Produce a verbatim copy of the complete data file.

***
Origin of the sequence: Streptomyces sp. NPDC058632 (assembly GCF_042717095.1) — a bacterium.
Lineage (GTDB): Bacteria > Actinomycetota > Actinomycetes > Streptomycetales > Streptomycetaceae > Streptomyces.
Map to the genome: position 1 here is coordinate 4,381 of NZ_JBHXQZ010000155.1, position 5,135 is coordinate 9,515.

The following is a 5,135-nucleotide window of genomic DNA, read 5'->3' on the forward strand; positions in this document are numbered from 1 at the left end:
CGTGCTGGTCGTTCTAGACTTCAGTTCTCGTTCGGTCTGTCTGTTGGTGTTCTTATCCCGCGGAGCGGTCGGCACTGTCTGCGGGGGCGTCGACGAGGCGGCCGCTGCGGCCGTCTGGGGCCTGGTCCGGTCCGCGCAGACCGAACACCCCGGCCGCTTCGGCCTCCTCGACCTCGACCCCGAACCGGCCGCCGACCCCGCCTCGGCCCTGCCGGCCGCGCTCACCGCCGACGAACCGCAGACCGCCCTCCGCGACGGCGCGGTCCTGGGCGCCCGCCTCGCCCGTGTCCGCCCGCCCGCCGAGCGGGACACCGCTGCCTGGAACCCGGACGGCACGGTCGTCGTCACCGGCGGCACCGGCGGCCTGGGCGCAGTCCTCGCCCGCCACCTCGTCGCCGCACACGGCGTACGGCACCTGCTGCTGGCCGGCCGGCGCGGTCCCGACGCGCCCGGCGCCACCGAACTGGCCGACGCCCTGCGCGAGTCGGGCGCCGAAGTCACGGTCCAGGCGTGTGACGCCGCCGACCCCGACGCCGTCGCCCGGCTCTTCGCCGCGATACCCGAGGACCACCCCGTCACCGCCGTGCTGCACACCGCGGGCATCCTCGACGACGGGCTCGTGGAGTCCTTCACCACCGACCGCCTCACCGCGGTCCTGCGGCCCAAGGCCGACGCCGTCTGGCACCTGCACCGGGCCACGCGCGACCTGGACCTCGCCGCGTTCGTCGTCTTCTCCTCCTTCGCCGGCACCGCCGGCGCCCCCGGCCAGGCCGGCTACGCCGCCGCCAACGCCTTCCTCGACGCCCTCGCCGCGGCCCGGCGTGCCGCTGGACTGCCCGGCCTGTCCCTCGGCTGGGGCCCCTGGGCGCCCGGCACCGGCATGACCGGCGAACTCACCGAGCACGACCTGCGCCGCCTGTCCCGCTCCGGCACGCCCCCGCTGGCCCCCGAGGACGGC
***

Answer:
Origin of the sequence: Streptomyces sp. NPDC058632 (assembly GCF_042717095.1) — a bacterium.
Lineage (GTDB): Bacteria > Actinomycetota > Actinomycetes > Streptomycetales > Streptomycetaceae > Streptomyces.
Map to the genome: position 1 here is coordinate 4,381 of NZ_JBHXQZ010000155.1, position 5,135 is coordinate 9,515.

The following is a 5,135-nucleotide window of genomic DNA, read 5'->3' on the forward strand; positions in this document are numbered from 1 at the left end:
CGTGCTGGTCGTTCTAGACTTCAGTTCTCGTTCGGTCTGTCTGTTGGTGTTCTTATCCCGCGGAGCGGTCGGCACTGTCTGCGGGGGCGTCGACGAGGCGGCCGCTGCGGCCGTCTGGGGCCTGGTCCGGTCCGCGCAGACCGAACACCCCGGCCGCTTCGGCCTCCTCGACCTCGACCCCGAACCGGCCGCCGACCCCGCCTCGGCCCTGCCGGCCGCGCTCACCGCCGACGAACCGCAGACCGCCCTCCGCGACGGCGCGGTCCTGGGCGCCCGCCTCGCCCGTGTCCGCCCGCCCGCCGAGCGGGACACCGCTGCCTGGAACCCGGACGGCACGGTCGTCGTCACCGGCGGCACCGGCGGCCTGGGCGCAGTCCTCGCCCGCCACCTCGTCGCCGCACACGGCGTACGGCACCTGCTGCTGGCCGGCCGGCGCGGTCCCGACGCGCCCGGCGCCACCGAACTGGCCGACGCCCTGCGCGAGTCGGGCGCCGAAGTCACGGTCCAGGCGTGTGACGCCGCCGACCCCGACGCCGTCGCCCGGCTCTTCGCCGCGATACCCGAGGACCACCCCGTCACCGCCGTGCTGCACACCGCGGGCATCCTCGACGACGGGCTCGTGGAGTCCTTCACCACCGACCGCCTCACCGCGGTCCTGCGGCCCAAGGCCGACGCCGTCTGGCACCTGCACCGGGCCACGCGCGACCTGGACCTCGCCGCGTTCGTCGTCTTCTCCTCCTTCGCCGGCACCGCCGGCGCCCCCGGCCAGGCCGGCTACGCCGCCGCCAACGCCTTCCTCGACGCCCTCGCCGCGGCCCGGCGTGCCGCTGGACTGCCCGGCCTGTCCCTCGGCTGGGGCCCCTGGGCGCCCGGCACCGGCATGACCGGCGAACTCACCGAGCACGACCTGCGCCGCCTGTCCCGCTCCGGCACGCCCCCGCTGGCCCCCGAGGACGGC